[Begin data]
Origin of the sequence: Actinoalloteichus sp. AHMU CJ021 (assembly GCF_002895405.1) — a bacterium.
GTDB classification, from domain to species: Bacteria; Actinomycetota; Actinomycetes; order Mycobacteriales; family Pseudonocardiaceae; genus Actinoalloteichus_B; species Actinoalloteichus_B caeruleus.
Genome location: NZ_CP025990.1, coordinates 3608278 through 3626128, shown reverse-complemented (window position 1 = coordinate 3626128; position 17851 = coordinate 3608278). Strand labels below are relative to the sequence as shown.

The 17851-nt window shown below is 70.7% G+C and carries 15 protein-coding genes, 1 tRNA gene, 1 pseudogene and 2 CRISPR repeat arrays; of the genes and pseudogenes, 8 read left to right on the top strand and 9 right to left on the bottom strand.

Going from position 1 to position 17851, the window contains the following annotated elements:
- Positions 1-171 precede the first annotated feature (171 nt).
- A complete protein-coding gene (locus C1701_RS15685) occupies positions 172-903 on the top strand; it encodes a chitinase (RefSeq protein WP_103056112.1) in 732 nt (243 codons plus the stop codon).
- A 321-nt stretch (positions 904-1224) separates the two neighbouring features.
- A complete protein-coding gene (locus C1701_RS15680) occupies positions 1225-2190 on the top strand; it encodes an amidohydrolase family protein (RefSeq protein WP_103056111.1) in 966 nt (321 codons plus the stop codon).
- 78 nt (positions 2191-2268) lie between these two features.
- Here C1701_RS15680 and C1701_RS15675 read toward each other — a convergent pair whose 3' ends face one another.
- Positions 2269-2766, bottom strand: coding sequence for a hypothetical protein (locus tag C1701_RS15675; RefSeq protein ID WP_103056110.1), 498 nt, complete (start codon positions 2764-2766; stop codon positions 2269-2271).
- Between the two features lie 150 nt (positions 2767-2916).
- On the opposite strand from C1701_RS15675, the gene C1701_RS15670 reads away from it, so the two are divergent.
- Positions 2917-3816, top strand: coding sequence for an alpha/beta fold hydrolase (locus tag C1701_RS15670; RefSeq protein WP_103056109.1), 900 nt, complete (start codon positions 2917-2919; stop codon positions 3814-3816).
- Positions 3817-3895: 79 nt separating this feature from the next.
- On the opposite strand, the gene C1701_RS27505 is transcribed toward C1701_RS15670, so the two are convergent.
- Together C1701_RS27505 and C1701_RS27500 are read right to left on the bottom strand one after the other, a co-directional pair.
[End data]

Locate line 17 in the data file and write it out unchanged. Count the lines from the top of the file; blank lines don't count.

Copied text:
- On the opposite strand, the gene C1701_RS27505 is transcribed toward C1701_RS15670, so the two are convergent.